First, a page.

Emerald Ridge High School senior-to-be ShaRaya Quinn isn’t afraid of pressure situations.
Quinn, who captured the Class 4A state title in the 300-meter hurdles this past May, will compete in the 100 hurdles and 400 hurdles during the USA Track and Field National Junior Olympics championships in Greensboro, N.C. The meet began Monday and runs through Sunday.
Quinn, who ran the 300 hurdles in 43.26 seconds at the state meet, said the best athletes in the country will show off their skills this week.
“This is a lot bigger than the state meet,” she said. “There are twice as many people. It will be good competition.”
Quinn said there are about 50 people in each race.
“My goal is to at least make it to the semifinals and finish in the top eight in both of my events,” she said.
Quinn, who will run without any attachment to a club, has been training to prepare for the meet by running sprints for two hours a day, five days a week. She said the 400 hurdles is the toughest race she’s ever experienced.
“The 300-meter hurdles seems so much shorter now,” she said. “I know it’s only an extra 100 meters, but you are using so much more energy that you have to run the race differently. You can’t just sprint the entire away around because you will pretty much die out. You have to concentrate and think about the pace you want to set. I like going out the first 200 meters pretty steady and just kind of try to finish it off as much as I can.”
Quinn’s mother, Rayna Green, said her daughter has been involved with athletics since she was 18 months old.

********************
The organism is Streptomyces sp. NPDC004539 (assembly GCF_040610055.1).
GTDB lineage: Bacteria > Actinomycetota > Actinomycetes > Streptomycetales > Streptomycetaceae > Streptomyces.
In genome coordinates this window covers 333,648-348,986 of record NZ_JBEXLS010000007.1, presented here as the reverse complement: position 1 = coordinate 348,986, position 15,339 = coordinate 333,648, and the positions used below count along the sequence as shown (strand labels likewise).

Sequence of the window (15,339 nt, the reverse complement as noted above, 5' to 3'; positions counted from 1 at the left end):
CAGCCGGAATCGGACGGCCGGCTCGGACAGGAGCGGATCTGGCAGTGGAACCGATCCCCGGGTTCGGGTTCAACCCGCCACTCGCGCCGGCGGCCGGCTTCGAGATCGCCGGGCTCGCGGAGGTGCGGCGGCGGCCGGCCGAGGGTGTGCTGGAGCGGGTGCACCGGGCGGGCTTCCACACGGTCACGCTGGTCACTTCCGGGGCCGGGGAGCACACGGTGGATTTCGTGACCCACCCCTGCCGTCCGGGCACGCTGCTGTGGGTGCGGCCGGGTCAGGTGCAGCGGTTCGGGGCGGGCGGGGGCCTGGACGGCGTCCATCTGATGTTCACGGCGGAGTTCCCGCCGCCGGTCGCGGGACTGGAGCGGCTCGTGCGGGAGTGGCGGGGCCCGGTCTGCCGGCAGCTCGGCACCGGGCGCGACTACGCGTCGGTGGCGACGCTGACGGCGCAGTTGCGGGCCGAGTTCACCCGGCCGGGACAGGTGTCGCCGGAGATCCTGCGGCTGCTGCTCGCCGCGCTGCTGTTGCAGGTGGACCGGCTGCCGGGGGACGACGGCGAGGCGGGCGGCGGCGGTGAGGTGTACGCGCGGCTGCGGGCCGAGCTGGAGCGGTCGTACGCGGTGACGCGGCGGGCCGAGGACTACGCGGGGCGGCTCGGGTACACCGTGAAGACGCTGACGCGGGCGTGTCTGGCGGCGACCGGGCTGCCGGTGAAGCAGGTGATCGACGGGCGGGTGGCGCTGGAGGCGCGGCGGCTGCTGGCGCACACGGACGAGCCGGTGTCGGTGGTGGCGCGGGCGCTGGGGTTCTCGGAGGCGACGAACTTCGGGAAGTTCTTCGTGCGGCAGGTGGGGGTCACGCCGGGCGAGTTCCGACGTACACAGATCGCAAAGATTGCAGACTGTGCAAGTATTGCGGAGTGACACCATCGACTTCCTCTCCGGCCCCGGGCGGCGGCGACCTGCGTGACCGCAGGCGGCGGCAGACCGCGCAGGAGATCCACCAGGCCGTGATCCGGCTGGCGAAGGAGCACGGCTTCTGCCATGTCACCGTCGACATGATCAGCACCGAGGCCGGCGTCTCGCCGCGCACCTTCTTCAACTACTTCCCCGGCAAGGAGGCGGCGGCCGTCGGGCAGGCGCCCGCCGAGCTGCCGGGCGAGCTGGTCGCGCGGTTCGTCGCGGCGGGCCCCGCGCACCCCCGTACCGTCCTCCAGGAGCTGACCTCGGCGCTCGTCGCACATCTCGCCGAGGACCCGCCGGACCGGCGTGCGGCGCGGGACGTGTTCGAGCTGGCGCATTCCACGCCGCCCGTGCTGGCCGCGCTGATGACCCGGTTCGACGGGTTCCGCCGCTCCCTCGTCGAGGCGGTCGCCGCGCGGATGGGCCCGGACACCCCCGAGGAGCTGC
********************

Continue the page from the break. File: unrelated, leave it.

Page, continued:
“We started her out in gymnastics and dance, and then went to tee ball and soccer,” Green said. “ShaRaya was also a competitive figure skater for nine years, too. In junior high school, she started running track, and the coaches noticed right away that she was something special.
“She is just naturally talented,” Green added. “I always told her, ‘If you take that natural talent and then put forth the effort, you can be No. 1.’ ”
Quinn said she wants to repeat as state champion in the 300-meter hurdles next May.
“I obviously want to win state again next year,” she said. “I can’t give away my title. I feel pretty confident knowing my other sports (soccer, wrestling) will help me stay in shape and ready once track season arrives.”
Green said she’s glad her daughter is fully immersed with Emerald Ridge athletics.
“My philosophy is that, if you stay in sports, you stayed focused in school,” Green said. “It keeps you out of other extracurricular activities that are bad for you and keeps you a away from bad choices. Sports teach a lot of responsibility.”